Friday, March 11, 2011

Family History Bug

Brian and I have got it.  I think we were pretty much set up for it.  Our mothers both gave us some amazing records, Brian works for familysearch.org (a new assignments is to actually research genealogy a few hours a month on the clock so he understands the needs of those using his programs), and his calling at church is to teach the family history consultants, who in turn teach the people in the ward how to research their own family history.

Brian got excited when he found records to go back another generation thanks to a 1920 New Mexico census.  I'm currently thrilled because I asked my sister in Switzerland, who in turn asked an uncle for family pictures. This morning's email was full of amazing black and white pictures of people I've never seen, but are obviously relatives.  I would love to find some stories behind them.  Still trying to figure out who they all are.  I'm sure it only matters to my sisters and me, but I'll include some.


 My grandpa Max who died 10 years before I was born.




And his father Balthasar sitting in the middle with a mustache. I like how the only things on the menu behind are wurst and beer.











And  his mother Berta, she looks so sweet.  My favorite thing is the little boy in the eidelweiss suspenders.


It's amazing how easy computers are making this research.  Not long before Esme was born I waddled my way downtown to the family history library, the best one on the earth and had a traumatizingly fruitless day.  Hours hunched over a microfiche machine, getting dizzy, trying to read records in strange hand-writing and figure out 1800's Swiss abbreviations.  I searched the possible church records and stopped when the lady said next was a census, taken door-to-door.  No alphabetical order, just a guy walking down a street, stopping at each house to find their information.  I walked away knowing only that "Jh." was short for Johann and that this must be why it's usually only old people that do this, they have time and, aparently, much more patience.  The volunteers helping me were experts, I'm grateful for that.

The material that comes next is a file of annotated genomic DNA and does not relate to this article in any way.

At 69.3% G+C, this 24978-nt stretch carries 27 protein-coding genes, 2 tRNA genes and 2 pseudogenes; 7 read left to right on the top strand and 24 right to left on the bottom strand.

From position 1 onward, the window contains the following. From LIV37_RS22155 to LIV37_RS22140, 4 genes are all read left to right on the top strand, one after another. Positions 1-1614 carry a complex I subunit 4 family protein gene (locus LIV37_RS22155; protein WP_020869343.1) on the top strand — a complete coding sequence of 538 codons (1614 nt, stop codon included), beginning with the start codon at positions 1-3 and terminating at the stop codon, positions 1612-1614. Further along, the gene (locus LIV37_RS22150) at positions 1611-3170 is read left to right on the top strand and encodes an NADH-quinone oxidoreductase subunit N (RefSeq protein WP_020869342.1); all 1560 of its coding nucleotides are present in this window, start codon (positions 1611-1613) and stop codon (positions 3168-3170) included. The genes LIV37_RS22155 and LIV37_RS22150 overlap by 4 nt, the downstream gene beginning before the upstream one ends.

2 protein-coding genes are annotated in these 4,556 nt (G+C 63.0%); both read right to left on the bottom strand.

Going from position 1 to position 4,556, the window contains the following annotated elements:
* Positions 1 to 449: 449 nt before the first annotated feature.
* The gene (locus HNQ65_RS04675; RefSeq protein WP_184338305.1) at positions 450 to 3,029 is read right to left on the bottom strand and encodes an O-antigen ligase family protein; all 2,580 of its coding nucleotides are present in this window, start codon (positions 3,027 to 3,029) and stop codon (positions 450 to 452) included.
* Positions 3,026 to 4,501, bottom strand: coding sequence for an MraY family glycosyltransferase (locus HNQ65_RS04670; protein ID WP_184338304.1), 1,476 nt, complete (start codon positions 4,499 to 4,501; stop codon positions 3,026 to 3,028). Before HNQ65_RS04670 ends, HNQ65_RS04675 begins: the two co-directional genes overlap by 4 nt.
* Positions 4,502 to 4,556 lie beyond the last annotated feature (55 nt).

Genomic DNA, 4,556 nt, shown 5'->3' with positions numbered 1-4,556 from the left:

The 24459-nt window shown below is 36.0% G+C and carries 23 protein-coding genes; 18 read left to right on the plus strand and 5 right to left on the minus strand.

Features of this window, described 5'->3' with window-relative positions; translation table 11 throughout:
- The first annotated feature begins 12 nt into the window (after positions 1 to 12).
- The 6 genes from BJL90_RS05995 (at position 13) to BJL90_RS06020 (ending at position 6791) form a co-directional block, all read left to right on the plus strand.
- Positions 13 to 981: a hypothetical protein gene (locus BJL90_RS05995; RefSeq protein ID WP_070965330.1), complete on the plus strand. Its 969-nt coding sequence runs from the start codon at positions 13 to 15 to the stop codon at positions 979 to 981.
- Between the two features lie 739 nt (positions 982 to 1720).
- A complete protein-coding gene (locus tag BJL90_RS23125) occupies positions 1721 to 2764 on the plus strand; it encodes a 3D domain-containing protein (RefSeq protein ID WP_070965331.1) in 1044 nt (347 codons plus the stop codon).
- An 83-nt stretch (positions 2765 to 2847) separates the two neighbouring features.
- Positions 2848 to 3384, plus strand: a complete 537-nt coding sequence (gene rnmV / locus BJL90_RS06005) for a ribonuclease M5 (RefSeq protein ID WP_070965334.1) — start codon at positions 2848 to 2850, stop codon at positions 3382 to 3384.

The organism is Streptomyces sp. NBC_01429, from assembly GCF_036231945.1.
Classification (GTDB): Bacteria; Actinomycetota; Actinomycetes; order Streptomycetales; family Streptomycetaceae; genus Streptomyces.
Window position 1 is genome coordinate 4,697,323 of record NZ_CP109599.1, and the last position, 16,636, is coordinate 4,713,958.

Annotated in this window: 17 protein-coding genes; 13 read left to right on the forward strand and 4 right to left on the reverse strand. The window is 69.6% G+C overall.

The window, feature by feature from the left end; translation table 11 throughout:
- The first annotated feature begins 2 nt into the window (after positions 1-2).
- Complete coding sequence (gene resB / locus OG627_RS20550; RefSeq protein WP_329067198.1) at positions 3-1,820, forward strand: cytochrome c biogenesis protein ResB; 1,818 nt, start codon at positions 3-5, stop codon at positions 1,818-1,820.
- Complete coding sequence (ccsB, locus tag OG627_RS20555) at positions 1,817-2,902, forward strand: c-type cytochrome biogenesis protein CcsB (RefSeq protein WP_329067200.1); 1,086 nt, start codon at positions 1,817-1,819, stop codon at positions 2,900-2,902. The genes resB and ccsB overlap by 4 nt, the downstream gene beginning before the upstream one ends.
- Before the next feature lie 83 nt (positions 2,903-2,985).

Not to daunt anyone. Luckily many American records are online and keyword searchable thanks to all the indexing volunteers that read records and type them (which is done twice and checked a third time for accuracy) so census' and such are easily searched.  That's how Brian found a new generation of great-great grandparents in a matter of minutes sitting on the couch.  I wonder if it's more fulfilling to find information that way or the hard way.

1 comment:

Blackham Fam said...

I love looking at old pics of family. It's so cool to think about what their lives were like. I'm so excited that you found more info. It's awesome!